During my very first week as a university student, on my second day of class (it was a Wednesday), I climbed to the fourth floor of the University of Guelph-Humber to find my Mass Communication professor standing before 100-odd chairs, some not yet filled, wearing grey dress pants and a sweater vest, sipping water from an environmentally friendly glass bottle. He greeted everyone that walked in with a nod or a smile and was showing off some of his secret iTunes playlists, filled with songs I’m sure about 50 per cent of the class had never even heard before.
This professor of mine, he loved education and that he had a classroom full of eager first years willing to suck in every ounce of word, thought, sound that emerged within those classroom walls for an entire semester. Though, he never let us forget how much of a privilege it was to be experiencing post-secondary school and post-secondary school in Toronto, geographically (not socially, economically or psychosocially) distant from wars over oil, religion, terror, diamonds, slavery and riches.
Today, almost five years from my Mass Communication class, a girl named Malala Yousafzai made a beautiful, powerful, engaging and meaningful appeal to the United Nations about equal rights to education on her 16th birthday. Yousafzai presented for the first time since she was shot by the Taliban on the left side of her head while on her way home from school in Paskitan.
In her speech, Yousafzai said, “They thought that the bullets would silence us, but they failed…And then, out of that silence came thousands of voices. The terrorists thought that they would change our aims and stop our ambitions but nothing changed in my life except this: Weakness, fear and hopelessness died. Strength, power and courage was born. I am the same Malala. My ambitions are the same. My hopes are the same. My dreams are the same.”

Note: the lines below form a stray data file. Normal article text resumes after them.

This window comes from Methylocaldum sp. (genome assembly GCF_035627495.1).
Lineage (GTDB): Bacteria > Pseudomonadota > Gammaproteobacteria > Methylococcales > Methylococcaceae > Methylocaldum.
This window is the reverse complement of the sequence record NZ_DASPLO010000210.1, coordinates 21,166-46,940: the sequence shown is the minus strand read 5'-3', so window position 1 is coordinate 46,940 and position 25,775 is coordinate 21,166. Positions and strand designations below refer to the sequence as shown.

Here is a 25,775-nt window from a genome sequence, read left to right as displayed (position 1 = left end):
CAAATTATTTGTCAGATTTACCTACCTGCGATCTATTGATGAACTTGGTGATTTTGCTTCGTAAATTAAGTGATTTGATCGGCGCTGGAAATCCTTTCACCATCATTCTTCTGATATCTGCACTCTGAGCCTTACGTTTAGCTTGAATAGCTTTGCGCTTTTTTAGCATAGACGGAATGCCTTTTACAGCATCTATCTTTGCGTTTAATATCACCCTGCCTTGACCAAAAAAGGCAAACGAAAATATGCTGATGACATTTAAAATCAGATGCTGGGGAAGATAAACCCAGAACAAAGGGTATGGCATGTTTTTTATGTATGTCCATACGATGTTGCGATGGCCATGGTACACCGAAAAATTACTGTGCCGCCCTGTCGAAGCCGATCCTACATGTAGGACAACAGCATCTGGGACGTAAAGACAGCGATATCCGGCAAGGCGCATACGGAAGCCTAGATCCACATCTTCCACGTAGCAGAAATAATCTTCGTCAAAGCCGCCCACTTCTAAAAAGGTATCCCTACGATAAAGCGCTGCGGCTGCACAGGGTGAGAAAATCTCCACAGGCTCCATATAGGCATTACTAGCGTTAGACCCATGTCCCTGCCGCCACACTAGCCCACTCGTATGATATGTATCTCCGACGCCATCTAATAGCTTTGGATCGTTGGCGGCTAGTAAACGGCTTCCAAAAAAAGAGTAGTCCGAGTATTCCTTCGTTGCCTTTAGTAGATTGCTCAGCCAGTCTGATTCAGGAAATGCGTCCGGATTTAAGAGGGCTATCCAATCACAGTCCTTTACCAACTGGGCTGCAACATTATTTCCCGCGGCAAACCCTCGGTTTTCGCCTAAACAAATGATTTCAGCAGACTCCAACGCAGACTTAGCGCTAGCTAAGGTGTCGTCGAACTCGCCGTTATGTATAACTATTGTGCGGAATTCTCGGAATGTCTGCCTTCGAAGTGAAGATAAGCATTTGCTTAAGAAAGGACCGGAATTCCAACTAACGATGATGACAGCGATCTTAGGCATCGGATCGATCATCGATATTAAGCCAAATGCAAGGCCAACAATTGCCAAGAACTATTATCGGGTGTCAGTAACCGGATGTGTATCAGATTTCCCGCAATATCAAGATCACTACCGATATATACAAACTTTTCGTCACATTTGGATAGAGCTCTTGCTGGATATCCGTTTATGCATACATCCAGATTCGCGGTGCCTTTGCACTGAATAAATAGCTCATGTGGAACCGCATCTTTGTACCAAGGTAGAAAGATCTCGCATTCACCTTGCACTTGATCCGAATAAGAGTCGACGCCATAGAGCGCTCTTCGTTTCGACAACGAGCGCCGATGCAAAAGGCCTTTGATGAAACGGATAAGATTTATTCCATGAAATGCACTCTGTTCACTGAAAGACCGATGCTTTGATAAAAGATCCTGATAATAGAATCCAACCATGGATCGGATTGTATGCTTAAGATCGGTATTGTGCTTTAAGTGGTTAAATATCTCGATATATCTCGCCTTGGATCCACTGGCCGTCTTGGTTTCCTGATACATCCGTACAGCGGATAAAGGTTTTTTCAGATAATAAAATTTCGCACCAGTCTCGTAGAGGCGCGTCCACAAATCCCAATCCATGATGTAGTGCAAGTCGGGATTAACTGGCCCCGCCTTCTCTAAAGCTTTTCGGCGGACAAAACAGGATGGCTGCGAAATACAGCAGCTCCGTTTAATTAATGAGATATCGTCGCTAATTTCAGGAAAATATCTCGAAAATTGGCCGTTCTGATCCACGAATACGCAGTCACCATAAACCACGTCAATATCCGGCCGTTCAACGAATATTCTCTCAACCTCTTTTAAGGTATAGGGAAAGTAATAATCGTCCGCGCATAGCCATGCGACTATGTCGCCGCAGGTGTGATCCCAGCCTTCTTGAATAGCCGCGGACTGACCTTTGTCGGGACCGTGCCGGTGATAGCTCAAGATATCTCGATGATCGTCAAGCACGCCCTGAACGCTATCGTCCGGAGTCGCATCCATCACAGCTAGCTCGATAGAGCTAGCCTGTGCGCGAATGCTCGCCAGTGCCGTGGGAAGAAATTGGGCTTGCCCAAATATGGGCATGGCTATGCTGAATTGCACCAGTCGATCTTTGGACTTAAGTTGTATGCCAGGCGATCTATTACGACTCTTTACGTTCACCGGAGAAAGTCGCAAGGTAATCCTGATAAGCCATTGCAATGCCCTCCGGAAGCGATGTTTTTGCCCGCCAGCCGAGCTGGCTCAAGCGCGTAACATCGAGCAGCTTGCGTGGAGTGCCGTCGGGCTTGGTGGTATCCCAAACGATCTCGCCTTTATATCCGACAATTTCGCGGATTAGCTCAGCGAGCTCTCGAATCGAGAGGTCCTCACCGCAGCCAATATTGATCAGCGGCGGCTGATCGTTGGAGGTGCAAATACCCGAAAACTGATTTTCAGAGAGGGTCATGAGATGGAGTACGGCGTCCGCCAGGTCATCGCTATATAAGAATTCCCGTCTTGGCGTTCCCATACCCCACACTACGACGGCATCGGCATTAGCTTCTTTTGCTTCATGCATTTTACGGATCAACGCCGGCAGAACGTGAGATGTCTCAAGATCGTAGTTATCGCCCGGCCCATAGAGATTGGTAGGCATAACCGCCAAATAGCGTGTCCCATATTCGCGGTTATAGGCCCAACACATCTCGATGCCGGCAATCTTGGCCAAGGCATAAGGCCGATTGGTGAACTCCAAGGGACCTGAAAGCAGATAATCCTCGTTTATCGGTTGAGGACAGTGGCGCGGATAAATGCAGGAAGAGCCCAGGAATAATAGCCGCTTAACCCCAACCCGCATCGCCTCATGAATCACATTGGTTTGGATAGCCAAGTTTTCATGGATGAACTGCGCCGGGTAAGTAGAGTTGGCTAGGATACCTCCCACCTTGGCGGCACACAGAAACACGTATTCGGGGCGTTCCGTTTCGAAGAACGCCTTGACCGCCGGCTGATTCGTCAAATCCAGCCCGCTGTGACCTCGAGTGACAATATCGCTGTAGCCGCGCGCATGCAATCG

Yousafzai’s words were shared with hashtag #MalalaDay all over Twitter, in honour of today’s events at the U.N. on the young lady’s birthday. “Malala Day is not my day,” the motivational speaker said. “Today is the day of every woman, every man, every boy and every girl who have raised their voices for their rights.”
Throughout the duration of the speech, I kept thinking back to that first week of classes in 2008. I knew so little about being thankful for the education I was about to receive. All I knew was fear that I would fail a class, fear that I would make no friends, fear that I would never get a job and fear that I’d graduate a broke girl. All are superficial, especially when considering the thousands of people who have never experienced the most elementary of schools.
If I hadn’t gone to school, I wouldn’t be the person I am today. My education has shaped my life and the person I’ve grown up to be so much that if someone took the experience of learning away from me, I wouldn’t be able to recognize myself in the mirror, nor would I be able to do majority of the things I’m able to do that so many of us take for granted, like reading and writing.
With equal rights to education, we are saying, “Yes” to literacy, creativity, new breakthroughs in health and science, lower poverty rates, a better economy, a world without borders and ultimately, as Yousafzai put so eloquently, a world at peace.
What did you think of today’s #MalalaDay celebrations? Did you participate?
Here’s a little something I like to listen to when I’m feeling inspired: